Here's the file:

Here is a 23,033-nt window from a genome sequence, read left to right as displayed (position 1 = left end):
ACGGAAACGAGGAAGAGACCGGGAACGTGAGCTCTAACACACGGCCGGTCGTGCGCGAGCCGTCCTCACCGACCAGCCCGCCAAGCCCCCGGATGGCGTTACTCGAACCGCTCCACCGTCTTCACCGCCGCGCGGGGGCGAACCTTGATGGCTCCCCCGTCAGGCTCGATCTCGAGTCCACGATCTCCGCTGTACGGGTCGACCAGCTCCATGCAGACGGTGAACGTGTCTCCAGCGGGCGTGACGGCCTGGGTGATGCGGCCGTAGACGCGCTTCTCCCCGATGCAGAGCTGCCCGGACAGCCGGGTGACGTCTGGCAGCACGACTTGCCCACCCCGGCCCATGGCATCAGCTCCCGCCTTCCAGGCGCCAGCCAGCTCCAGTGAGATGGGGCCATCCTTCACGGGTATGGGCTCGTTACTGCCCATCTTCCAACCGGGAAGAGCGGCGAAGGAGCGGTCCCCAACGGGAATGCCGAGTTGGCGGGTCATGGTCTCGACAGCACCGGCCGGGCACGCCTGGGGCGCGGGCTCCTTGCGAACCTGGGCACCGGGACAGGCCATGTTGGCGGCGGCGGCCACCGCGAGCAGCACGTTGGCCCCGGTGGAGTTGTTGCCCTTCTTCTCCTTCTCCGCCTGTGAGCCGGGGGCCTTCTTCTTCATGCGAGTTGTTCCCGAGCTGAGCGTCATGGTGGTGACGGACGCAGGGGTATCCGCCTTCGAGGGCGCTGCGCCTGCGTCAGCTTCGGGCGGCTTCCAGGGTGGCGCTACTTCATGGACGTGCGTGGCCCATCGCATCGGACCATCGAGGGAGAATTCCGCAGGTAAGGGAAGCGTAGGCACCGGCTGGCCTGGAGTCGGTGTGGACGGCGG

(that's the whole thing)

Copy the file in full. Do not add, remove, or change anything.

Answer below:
Here is a 23,033-nt window from a genome sequence, read left to right as displayed (position 1 = left end):
ACGGAAACGAGGAAGAGACCGGGAACGTGAGCTCTAACACACGGCCGGTCGTGCGCGAGCCGTCCTCACCGACCAGCCCGCCAAGCCCCCGGATGGCGTTACTCGAACCGCTCCACCGTCTTCACCGCCGCGCGGGGGCGAACCTTGATGGCTCCCCCGTCAGGCTCGATCTCGAGTCCACGATCTCCGCTGTACGGGTCGACCAGCTCCATGCAGACGGTGAACGTGTCTCCAGCGGGCGTGACGGCCTGGGTGATGCGGCCGTAGACGCGCTTCTCCCCGATGCAGAGCTGCCCGGACAGCCGGGTGACGTCTGGCAGCACGACTTGCCCACCCCGGCCCATGGCATCAGCTCCCGCCTTCCAGGCGCCAGCCAGCTCCAGTGAGATGGGGCCATCCTTCACGGGTATGGGCTCGTTACTGCCCATCTTCCAACCGGGAAGAGCGGCGAAGGAGCGGTCCCCAACGGGAATGCCGAGTTGGCGGGTCATGGTCTCGACAGCACCGGCCGGGCACGCCTGGGGCGCGGGCTCCTTGCGAACCTGGGCACCGGGACAGGCCATGTTGGCGGCGGCGGCCACCGCGAGCAGCACGTTGGCCCCGGTGGAGTTGTTGCCCTTCTTCTCCTTCTCCGCCTGTGAGCCGGGGGCCTTCTTCTTCATGCGAGTTGTTCCCGAGCTGAGCGTCATGGTGGTGACGGACGCAGGGGTATCCGCCTTCGAGGGCGCTGCGCCTGCGTCAGCTTCGGGCGGCTTCCAGGGTGGCGCTACTTCATGGACGTGCGTGGCCCATCGCATCGGACCATCGAGGGAGAATTCCGCAGGTAAGGGAAGCGTAGGCACCGGCTGGCCTGGAGTCGGTGTGGACGGCGG